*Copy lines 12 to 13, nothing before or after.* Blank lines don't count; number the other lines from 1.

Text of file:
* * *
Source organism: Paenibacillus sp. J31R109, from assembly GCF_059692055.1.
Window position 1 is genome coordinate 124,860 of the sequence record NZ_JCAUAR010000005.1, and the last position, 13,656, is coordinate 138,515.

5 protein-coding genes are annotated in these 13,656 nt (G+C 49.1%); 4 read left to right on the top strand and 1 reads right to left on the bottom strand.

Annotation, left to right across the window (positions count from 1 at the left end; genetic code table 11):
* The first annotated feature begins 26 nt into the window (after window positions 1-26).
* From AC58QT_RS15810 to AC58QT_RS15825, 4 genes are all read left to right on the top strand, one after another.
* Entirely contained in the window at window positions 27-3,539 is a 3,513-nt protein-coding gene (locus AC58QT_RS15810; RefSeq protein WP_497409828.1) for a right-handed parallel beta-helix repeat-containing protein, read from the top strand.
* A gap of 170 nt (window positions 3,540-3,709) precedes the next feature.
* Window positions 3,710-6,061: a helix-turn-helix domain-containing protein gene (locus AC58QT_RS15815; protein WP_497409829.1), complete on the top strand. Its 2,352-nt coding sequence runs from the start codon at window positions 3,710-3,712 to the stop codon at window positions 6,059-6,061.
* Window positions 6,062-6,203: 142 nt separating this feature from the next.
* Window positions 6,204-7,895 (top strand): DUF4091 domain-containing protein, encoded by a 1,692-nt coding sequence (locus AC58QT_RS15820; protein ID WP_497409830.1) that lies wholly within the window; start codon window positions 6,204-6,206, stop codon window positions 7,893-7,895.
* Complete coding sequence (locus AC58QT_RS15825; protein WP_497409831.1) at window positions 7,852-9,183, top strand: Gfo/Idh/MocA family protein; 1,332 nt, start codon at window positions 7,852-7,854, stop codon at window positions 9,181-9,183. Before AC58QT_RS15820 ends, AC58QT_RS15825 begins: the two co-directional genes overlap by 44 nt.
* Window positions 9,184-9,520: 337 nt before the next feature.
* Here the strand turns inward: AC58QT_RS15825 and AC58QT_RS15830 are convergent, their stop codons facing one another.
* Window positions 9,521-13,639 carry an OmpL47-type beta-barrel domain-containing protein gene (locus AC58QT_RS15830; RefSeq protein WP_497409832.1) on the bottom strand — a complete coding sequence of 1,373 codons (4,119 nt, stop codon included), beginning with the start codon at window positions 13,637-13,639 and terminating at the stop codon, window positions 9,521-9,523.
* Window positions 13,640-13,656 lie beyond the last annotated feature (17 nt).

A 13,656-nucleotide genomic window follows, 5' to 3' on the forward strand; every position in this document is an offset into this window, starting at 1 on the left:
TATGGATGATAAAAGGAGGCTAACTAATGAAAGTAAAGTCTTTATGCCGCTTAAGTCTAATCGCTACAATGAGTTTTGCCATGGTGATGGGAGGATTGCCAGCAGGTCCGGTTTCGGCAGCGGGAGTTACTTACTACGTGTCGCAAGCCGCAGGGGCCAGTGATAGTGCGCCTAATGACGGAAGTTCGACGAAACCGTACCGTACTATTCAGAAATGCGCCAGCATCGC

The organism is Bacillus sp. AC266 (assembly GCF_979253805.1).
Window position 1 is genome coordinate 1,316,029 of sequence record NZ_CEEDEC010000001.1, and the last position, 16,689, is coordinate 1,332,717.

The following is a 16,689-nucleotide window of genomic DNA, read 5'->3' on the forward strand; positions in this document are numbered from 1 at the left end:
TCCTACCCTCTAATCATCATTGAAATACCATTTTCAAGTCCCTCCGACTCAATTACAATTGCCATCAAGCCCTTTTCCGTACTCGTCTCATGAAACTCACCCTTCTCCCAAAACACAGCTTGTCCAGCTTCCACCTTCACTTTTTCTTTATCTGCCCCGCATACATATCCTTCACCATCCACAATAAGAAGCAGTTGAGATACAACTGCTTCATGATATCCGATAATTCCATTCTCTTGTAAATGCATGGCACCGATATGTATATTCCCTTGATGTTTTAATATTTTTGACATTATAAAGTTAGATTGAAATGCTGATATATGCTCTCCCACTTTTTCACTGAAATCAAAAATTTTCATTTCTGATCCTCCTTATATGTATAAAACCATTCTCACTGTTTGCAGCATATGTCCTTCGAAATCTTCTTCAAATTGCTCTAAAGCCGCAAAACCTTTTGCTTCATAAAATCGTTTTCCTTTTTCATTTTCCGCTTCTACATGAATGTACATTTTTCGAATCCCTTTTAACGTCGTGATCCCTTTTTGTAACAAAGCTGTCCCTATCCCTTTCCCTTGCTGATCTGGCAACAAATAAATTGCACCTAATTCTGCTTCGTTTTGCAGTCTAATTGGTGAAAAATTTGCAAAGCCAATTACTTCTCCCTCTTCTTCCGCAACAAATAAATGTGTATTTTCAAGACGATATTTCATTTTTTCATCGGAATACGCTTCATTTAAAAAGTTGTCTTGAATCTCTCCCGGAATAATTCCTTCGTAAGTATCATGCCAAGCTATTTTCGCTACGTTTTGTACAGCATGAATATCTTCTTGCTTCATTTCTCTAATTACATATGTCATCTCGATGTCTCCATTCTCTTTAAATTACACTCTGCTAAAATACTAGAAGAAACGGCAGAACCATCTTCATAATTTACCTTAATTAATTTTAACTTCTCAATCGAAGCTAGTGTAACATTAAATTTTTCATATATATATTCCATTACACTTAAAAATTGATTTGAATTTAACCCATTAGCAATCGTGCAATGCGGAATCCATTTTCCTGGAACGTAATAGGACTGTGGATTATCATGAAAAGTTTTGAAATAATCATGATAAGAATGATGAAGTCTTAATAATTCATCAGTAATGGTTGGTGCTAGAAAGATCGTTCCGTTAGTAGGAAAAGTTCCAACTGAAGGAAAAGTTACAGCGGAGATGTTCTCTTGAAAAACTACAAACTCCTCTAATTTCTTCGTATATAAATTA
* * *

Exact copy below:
* Complete coding sequence (locus AC58QT_RS15825; protein WP_497409831.1) at window positions 7,852-9,183, top strand: Gfo/Idh/MocA family protein; 1,332 nt, start codon at window positions 7,852-7,854, stop codon at window positions 9,181-9,183. Before AC58QT_RS15820 ends, AC58QT_RS15825 begins: the two co-directional genes overlap by 44 nt.
* Window positions 9,184-9,520: 337 nt before the next feature.